With this increased pace of digitalization and companies adopting new strategies and business models pioneered digital natives, the laggards are falling further behind and risk obsolescence. A recent McKinsey & Co report, “Why Digital Strategies Fail”, found “only 8 percent of companies said their current business model would remain economically viable if their industry keeps digitizing at its current course and speed.” As a result, executives are realizing that they simply cannot wait out the pandemic, trade disputes and other factors in the era of uncertainty.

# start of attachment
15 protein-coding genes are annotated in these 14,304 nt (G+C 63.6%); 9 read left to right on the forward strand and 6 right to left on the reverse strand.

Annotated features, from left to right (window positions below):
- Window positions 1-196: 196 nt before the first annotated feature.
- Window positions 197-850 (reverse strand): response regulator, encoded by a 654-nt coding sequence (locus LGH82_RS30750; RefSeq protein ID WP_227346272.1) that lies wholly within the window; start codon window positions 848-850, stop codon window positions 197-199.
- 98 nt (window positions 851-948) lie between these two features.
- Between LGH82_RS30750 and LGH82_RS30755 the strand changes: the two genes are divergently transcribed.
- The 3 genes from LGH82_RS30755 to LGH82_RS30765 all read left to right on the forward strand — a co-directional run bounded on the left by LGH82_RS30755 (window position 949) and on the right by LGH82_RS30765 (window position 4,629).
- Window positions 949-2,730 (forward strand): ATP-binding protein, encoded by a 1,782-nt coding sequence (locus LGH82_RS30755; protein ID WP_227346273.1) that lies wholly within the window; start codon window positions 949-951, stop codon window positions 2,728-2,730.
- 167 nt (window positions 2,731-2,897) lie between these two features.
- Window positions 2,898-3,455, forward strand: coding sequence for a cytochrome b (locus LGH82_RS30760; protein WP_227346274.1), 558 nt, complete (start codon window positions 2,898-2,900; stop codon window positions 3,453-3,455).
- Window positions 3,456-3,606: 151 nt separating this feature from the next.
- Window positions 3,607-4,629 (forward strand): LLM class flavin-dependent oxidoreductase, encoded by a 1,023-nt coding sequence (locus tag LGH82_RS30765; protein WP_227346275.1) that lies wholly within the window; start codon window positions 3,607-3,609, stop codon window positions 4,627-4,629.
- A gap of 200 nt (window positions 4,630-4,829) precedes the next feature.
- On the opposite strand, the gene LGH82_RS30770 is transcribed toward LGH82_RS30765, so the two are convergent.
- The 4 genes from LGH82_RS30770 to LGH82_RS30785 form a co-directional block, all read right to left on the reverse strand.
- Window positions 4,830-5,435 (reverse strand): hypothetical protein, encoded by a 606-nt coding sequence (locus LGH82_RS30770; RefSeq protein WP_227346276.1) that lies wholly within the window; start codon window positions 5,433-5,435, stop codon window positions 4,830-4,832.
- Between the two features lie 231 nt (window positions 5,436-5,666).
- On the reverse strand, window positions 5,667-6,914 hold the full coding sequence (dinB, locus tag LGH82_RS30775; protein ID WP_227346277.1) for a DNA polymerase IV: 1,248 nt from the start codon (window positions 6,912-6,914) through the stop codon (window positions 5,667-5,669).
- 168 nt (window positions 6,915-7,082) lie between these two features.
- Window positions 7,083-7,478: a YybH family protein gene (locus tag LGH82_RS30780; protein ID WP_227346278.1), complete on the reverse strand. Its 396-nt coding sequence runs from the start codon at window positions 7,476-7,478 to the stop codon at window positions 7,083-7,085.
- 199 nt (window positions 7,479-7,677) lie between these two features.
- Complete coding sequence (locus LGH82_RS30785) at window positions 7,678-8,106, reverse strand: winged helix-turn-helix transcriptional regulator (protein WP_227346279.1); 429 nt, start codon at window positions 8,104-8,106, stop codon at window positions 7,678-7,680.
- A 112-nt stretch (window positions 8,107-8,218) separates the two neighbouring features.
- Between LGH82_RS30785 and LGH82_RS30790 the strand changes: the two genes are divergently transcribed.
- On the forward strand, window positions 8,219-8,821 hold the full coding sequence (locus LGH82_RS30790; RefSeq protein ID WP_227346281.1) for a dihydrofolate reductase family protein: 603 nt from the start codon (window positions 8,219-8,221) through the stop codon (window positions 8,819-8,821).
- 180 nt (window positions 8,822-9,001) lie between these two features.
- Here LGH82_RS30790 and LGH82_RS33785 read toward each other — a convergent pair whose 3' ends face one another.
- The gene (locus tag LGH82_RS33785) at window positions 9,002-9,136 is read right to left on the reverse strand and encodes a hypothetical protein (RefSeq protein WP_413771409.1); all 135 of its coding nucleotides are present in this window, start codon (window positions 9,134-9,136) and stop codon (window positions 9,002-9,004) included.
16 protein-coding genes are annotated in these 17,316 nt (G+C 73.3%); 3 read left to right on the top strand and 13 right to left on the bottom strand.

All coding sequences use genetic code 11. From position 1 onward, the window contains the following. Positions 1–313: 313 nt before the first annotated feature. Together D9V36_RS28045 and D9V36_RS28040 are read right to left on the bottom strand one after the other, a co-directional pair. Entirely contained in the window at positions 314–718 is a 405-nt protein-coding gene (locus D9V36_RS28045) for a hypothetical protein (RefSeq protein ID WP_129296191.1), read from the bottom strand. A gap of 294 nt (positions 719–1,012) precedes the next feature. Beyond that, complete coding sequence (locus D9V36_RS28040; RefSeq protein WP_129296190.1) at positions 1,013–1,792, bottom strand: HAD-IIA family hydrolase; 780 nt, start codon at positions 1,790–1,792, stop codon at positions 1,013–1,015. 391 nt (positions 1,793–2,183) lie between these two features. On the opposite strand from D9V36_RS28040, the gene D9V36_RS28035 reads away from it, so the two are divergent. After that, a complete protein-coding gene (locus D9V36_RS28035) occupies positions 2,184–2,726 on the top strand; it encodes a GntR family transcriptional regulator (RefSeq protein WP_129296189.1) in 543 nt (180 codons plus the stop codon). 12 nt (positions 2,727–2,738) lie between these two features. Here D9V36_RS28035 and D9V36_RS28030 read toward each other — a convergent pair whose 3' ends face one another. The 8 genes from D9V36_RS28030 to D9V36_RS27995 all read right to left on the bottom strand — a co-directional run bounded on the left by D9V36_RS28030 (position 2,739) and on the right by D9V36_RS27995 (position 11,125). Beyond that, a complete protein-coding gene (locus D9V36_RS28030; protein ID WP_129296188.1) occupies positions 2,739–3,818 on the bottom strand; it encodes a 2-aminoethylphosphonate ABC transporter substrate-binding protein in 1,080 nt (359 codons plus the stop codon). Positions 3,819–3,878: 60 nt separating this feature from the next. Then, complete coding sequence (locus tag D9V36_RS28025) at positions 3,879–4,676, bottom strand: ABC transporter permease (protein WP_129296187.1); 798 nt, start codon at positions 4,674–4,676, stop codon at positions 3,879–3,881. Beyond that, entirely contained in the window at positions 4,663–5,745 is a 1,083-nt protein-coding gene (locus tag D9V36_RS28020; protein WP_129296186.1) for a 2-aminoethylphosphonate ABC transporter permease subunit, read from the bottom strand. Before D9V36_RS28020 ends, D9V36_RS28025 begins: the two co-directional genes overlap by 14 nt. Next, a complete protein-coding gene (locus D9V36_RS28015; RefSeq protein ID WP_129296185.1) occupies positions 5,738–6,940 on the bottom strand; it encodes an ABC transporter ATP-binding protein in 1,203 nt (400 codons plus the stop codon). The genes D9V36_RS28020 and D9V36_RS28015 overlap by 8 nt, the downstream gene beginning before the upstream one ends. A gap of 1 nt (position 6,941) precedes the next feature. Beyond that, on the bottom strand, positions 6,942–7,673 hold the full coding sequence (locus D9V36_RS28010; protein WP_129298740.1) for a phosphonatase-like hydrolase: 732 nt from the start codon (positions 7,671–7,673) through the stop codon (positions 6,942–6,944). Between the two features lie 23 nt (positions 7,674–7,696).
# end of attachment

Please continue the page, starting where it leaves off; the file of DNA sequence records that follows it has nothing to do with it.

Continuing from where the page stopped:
A Fundamental Shift: Optimizing for Uncertainty
As the Wright brothers were developing the airplane, they encountered a seemingly insurmountable problem in designing a plane that was stable in flight. That’s when their experience with bicycles came in useful. They soon realized that perhaps the search for stability was misplaced. Like riding a bicycle, they discovered that a plane could be inherently unstable, yet direction and speed help stabilize the vehicle, and continuous inputs to the controls can cancel out the forces that buffet the plane, resulting in stable flight. This insight forever changed the world.
Today, this is the position many businesses and their supply chains face – an accelerated pace of technological change, impacted by constantly shifting global business variables. Yet standing still, balancing in place, is not a viable option.